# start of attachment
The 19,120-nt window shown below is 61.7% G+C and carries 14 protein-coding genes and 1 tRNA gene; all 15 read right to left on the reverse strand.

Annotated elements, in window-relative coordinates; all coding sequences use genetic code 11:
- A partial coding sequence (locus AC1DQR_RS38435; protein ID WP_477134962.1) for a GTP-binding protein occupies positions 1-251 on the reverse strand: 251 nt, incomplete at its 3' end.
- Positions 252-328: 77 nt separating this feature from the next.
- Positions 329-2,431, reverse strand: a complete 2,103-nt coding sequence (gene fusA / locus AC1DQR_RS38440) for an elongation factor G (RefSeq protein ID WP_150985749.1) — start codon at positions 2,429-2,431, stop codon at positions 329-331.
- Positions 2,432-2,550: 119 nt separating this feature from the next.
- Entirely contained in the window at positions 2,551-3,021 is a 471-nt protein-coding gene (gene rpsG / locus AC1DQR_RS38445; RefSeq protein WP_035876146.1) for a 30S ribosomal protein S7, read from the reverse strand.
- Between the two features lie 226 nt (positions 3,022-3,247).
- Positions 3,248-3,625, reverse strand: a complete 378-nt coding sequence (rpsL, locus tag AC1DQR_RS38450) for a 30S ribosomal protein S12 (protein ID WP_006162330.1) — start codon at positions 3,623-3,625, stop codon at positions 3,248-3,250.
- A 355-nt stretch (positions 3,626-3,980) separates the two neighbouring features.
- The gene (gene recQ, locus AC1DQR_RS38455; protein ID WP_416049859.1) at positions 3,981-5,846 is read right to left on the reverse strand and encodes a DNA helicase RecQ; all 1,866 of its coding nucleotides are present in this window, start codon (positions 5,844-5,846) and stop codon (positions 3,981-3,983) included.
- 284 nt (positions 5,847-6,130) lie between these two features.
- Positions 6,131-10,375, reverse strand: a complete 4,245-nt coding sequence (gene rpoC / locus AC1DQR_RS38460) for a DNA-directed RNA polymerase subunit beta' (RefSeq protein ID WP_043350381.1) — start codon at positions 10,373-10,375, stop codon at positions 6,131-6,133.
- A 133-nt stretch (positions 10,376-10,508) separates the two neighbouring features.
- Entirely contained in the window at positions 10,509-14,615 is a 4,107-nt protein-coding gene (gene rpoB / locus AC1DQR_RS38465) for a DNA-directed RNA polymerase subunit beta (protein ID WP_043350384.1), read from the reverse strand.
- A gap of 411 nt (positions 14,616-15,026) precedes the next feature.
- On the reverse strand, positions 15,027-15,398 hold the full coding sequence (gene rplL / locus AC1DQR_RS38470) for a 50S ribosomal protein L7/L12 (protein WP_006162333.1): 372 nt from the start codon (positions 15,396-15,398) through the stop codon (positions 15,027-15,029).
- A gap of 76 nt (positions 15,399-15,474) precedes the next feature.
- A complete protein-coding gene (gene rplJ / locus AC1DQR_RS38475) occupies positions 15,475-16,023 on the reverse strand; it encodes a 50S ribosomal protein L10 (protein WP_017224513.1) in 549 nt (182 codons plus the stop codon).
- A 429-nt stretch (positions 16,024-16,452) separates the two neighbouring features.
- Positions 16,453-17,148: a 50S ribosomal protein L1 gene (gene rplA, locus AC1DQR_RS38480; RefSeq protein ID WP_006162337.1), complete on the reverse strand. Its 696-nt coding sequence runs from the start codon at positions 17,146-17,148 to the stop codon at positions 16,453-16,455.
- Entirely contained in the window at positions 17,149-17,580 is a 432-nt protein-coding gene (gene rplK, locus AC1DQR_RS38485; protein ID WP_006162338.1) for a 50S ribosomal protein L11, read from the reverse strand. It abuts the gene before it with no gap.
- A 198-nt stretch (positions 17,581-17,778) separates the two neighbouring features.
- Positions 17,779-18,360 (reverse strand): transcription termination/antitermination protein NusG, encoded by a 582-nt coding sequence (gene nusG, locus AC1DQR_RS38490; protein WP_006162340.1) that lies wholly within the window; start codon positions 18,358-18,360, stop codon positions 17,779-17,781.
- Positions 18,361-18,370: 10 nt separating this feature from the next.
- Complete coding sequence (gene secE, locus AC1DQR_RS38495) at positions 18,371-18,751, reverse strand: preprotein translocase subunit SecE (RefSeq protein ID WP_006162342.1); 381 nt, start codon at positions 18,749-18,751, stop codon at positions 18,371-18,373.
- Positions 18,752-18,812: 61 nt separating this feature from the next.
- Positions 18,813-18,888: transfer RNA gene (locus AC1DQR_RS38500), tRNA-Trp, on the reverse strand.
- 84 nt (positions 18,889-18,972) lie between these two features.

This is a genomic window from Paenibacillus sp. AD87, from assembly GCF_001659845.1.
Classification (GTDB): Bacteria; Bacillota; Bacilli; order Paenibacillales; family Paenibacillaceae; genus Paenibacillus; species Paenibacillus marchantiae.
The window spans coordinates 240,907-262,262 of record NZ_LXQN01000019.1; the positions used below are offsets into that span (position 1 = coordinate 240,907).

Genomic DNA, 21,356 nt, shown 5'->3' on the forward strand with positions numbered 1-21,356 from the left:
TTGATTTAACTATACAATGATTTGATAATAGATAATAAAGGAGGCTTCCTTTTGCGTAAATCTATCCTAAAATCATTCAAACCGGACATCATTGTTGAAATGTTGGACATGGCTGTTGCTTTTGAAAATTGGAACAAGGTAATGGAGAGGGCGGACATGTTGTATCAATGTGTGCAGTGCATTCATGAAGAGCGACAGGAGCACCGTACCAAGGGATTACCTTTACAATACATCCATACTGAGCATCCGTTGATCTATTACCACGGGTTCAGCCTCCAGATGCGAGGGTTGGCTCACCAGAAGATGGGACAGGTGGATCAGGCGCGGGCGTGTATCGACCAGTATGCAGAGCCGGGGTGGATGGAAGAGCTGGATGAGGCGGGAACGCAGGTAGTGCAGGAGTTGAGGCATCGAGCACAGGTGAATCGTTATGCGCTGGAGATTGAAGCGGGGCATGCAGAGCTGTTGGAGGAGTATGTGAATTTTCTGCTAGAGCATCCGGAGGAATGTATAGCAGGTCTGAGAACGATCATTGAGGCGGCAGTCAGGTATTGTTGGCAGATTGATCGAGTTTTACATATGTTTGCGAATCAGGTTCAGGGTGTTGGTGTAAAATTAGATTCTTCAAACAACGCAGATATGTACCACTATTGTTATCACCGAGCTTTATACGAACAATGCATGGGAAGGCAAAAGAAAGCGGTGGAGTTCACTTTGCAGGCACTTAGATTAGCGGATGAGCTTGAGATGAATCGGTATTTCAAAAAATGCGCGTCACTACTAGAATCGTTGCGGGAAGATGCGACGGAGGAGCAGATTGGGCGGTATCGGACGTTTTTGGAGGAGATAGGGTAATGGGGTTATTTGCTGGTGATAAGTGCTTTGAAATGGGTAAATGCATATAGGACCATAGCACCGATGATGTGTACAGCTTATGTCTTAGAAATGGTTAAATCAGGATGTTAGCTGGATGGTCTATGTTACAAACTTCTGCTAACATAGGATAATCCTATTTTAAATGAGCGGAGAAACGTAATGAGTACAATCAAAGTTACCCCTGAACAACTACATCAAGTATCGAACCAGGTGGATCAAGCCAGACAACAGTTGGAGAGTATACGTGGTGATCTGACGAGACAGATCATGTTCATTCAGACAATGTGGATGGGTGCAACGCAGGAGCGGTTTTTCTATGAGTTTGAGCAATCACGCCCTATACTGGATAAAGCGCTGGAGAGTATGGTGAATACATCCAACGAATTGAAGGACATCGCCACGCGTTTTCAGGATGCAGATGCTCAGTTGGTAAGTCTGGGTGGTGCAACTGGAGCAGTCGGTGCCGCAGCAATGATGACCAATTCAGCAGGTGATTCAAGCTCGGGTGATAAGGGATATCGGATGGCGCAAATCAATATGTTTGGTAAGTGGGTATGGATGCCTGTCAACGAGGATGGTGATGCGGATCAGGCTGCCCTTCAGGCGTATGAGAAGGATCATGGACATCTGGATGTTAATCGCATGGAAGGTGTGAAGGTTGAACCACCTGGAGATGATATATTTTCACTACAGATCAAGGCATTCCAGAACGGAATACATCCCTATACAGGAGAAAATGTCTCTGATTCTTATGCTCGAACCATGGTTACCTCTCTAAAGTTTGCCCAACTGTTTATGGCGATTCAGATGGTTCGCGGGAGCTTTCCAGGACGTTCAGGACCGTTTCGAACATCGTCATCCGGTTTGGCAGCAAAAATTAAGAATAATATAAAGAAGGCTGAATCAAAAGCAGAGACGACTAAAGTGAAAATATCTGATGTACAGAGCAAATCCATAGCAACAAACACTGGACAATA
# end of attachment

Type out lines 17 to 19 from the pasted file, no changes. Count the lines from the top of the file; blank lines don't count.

- On the reverse strand, positions 15,027-15,398 hold the full coding sequence (gene rplL / locus AC1DQR_RS38470) for a 50S ribosomal protein L7/L12 (protein WP_006162333.1): 372 nt from the start codon (positions 15,396-15,398) through the stop codon (positions 15,027-15,029).
- A gap of 76 nt (positions 15,399-15,474) precedes the next feature.
- A complete protein-coding gene (gene rplJ / locus AC1DQR_RS38475) occupies positions 15,475-16,023 on the reverse strand; it encodes a 50S ribosomal protein L10 (protein WP_017224513.1) in 549 nt (182 codons plus the stop codon).